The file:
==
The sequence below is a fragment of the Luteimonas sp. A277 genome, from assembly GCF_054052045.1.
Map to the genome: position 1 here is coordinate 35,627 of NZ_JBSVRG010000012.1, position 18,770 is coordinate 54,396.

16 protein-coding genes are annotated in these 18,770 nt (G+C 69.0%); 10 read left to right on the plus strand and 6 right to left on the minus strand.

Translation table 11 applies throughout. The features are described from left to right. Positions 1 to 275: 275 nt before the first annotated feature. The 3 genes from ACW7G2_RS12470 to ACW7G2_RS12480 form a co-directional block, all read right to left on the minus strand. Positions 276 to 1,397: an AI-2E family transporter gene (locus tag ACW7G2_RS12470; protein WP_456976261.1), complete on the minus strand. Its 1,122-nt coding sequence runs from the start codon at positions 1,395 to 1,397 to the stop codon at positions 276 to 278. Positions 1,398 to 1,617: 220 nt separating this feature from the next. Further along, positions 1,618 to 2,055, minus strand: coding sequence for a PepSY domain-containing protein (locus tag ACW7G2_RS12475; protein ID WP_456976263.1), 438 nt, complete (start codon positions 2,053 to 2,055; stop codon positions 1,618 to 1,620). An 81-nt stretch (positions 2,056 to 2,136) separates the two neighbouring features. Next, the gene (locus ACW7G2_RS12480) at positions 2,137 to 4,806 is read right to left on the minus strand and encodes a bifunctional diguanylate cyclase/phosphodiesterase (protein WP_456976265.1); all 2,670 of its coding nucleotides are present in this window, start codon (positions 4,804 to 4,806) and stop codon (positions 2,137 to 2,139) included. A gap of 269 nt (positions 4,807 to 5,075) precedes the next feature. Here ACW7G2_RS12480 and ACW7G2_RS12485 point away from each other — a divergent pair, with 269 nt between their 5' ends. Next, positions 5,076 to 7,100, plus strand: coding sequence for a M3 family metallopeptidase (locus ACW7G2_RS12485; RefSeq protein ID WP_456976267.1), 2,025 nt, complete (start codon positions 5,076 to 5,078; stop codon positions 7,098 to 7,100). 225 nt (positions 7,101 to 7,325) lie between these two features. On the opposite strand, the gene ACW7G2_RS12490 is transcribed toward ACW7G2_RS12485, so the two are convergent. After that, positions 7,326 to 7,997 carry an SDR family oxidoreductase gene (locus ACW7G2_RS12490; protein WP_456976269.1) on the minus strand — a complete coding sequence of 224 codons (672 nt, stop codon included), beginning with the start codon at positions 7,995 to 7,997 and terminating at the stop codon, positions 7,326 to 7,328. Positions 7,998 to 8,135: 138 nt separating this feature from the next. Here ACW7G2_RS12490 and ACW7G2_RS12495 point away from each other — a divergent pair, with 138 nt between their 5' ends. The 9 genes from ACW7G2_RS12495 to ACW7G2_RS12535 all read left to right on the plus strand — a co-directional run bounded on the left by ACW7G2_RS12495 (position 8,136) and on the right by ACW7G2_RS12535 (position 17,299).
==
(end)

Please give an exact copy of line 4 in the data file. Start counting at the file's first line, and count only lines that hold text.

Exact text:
Translation table 11 applies throughout. The features are described from left to right. Positions 1 to 275: 275 nt before the first annotated feature. The 3 genes from ACW7G2_RS12470 to ACW7G2_RS12480 form a co-directional block, all read right to left on the minus strand. Positions 276 to 1,397: an AI-2E family transporter gene (locus tag ACW7G2_RS12470; protein WP_456976261.1), complete on the minus strand. Its 1,122-nt coding sequence runs from the start codon at positions 1,395 to 1,397 to the stop codon at positions 276 to 278. Positions 1,398 to 1,617: 220 nt separating this feature from the next. Further along, positions 1,618 to 2,055, minus strand: coding sequence for a PepSY domain-containing protein (locus tag ACW7G2_RS12475; protein ID WP_456976263.1), 438 nt, complete (start codon positions 2,053 to 2,055; stop codon positions 1,618 to 1,620). An 81-nt stretch (positions 2,056 to 2,136) separates the two neighbouring features. Next, the gene (locus ACW7G2_RS12480) at positions 2,137 to 4,806 is read right to left on the minus strand and encodes a bifunctional diguanylate cyclase/phosphodiesterase (protein WP_456976265.1); all 2,670 of its coding nucleotides are present in this window, start codon (positions 4,804 to 4,806) and stop codon (positions 2,137 to 2,139) included. A gap of 269 nt (positions 4,807 to 5,075) precedes the next feature. Here ACW7G2_RS12480 and ACW7G2_RS12485 point away from each other — a divergent pair, with 269 nt between their 5' ends. Next, positions 5,076 to 7,100, plus strand: coding sequence for a M3 family metallopeptidase (locus ACW7G2_RS12485; RefSeq protein ID WP_456976267.1), 2,025 nt, complete (start codon positions 5,076 to 5,078; stop codon positions 7,098 to 7,100). 225 nt (positions 7,101 to 7,325) lie between these two features. On the opposite strand, the gene ACW7G2_RS12490 is transcribed toward ACW7G2_RS12485, so the two are convergent. After that, positions 7,326 to 7,997 carry an SDR family oxidoreductase gene (locus ACW7G2_RS12490; protein WP_456976269.1) on the minus strand — a complete coding sequence of 224 codons (672 nt, stop codon included), beginning with the start codon at positions 7,995 to 7,997 and terminating at the stop codon, positions 7,326 to 7,328. Positions 7,998 to 8,135: 138 nt separating this feature from the next. Here ACW7G2_RS12490 and ACW7G2_RS12495 point away from each other — a divergent pair, with 138 nt between their 5' ends. The 9 genes from ACW7G2_RS12495 to ACW7G2_RS12535 all read left to right on the plus strand — a co-directional run bounded on the left by ACW7G2_RS12495 (position 8,136) and on the right by ACW7G2_RS12535 (position 17,299).